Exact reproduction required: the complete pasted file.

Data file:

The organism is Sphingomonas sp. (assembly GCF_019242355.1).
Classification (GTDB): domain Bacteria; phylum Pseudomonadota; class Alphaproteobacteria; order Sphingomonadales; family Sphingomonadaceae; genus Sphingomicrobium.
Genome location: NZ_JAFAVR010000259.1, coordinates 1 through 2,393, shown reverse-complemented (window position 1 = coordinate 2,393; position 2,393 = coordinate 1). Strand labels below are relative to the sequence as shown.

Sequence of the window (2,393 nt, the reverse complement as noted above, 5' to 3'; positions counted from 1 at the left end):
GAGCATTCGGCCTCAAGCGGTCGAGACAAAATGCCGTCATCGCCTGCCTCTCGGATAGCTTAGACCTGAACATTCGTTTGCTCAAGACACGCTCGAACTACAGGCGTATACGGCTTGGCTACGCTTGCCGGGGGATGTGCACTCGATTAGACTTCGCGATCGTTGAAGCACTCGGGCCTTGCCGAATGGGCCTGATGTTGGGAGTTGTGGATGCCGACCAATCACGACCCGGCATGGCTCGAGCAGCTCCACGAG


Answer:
The organism is Sphingomonas sp. (assembly GCF_019242355.1).
Classification (GTDB): domain Bacteria; phylum Pseudomonadota; class Alphaproteobacteria; order Sphingomonadales; family Sphingomonadaceae; genus Sphingomicrobium.
Genome location: NZ_JAFAVR010000259.1, coordinates 1 through 2,393, shown reverse-complemented (window position 1 = coordinate 2,393; position 2,393 = coordinate 1). Strand labels below are relative to the sequence as shown.

Sequence of the window (2,393 nt, the reverse complement as noted above, 5' to 3'; positions counted from 1 at the left end):
GAGCATTCGGCCTCAAGCGGTCGAGACAAAATGCCGTCATCGCCTGCCTCTCGGATAGCTTAGACCTGAACATTCGTTTGCTCAAGACACGCTCGAACTACAGGCGTATACGGCTTGGCTACGCTTGCCGGGGGATGTGCACTCGATTAGACTTCGCGATCGTTGAAGCACTCGGGCCTTGCCGAATGGGCCTGATGTTGGGAGTTGTGGATGCCGACCAATCACGACCCGGCATGGCTCGAGCAGCTCCACGAG